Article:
Jim Miller ’85 began his film career reading lines with Kevin Costner as a casting assistant on the classic baseball movie “Bull Durham,” but his passion for social justice took him away from the glitz and glam of Hollywood. He now produces documentaries on issues like gun violence, immigration and sexual misconduct.
Miller is the executive director of Brave New Films, a nonprofit film studio that works toward social change. In that position, he helps raise funds, produce films and connect with social justice-oriented organizations to see how the studio can help them achieve their goals using narrative content.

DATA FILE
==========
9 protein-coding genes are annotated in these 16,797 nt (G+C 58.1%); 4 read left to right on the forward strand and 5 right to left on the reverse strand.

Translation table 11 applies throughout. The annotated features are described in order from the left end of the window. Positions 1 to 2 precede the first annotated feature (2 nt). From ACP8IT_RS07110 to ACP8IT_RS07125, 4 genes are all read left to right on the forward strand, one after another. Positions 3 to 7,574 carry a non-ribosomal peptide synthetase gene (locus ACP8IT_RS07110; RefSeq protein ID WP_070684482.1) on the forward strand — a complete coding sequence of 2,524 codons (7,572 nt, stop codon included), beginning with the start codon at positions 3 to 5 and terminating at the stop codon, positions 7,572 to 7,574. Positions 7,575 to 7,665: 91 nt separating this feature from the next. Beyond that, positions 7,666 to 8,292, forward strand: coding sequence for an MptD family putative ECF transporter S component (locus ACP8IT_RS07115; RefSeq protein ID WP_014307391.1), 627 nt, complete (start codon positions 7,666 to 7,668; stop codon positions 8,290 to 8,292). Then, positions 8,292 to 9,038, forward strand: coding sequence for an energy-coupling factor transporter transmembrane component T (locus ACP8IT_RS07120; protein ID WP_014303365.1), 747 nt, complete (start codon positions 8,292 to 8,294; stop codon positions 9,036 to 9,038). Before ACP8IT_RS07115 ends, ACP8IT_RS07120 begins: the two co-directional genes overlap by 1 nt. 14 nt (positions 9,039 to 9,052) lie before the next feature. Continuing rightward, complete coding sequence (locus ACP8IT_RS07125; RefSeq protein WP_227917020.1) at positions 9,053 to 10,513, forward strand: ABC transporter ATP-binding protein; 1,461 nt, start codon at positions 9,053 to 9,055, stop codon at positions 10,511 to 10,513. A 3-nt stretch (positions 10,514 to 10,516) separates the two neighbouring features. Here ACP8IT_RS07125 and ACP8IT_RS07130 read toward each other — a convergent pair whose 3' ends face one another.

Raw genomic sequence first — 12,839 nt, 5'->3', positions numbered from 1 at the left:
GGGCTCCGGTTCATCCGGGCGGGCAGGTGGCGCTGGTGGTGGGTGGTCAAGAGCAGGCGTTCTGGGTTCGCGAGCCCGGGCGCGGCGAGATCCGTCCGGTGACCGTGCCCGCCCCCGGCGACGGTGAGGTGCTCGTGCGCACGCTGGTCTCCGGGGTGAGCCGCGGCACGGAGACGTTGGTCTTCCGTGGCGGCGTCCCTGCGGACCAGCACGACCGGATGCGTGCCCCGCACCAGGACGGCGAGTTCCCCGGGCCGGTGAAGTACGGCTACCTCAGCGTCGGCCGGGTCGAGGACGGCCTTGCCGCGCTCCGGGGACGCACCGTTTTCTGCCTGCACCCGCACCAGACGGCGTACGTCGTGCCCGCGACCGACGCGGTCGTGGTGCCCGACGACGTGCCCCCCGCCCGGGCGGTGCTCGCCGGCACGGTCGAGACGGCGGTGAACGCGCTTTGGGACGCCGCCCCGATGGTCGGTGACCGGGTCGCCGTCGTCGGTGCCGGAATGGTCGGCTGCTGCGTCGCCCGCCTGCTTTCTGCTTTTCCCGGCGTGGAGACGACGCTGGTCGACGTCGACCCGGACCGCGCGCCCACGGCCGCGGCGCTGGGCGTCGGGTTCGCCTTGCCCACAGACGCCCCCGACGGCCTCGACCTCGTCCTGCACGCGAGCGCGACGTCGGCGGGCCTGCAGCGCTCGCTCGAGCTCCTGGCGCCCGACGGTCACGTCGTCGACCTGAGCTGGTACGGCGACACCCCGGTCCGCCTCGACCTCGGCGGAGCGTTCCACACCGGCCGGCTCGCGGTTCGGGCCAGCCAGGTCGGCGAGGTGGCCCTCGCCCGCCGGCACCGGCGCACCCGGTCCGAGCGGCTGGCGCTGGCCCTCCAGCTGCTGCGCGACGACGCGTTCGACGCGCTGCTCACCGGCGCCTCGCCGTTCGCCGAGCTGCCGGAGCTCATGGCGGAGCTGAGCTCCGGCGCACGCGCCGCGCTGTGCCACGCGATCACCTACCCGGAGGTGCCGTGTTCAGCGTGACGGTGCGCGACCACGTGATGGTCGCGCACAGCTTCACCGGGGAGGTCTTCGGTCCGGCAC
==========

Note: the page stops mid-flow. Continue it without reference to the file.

He has produced a number of feature-length documentaries, including “Making A Killing: Guns, Greed, and the NRA,” “Koch Brothers Exposed,” “War on Whistleblowers” and “Unmanned: America’s Drone Wars.” In Miller’s estimation, such films — as well as the shorter videos Brave New Films also produces — can make a real change in the world.
“I think that when you have six or seven million people viewing something with specific messaging and goals, and you have a place for people to go to at the end of the video to learn more, or have a specific action that you would like them to take, it’s helpful in shifting policy,” he said.
Miller was introduced to the power of social justice in the 1980s at Ithaca College, where students and faculty active in the anti-Apartheid movement were calling on the college to divest from companies operating in South Africa. (By 1989 IC had fully divested from companies with investments in South Africa). “That was probably the first thing that I was involved with protesting,” he said.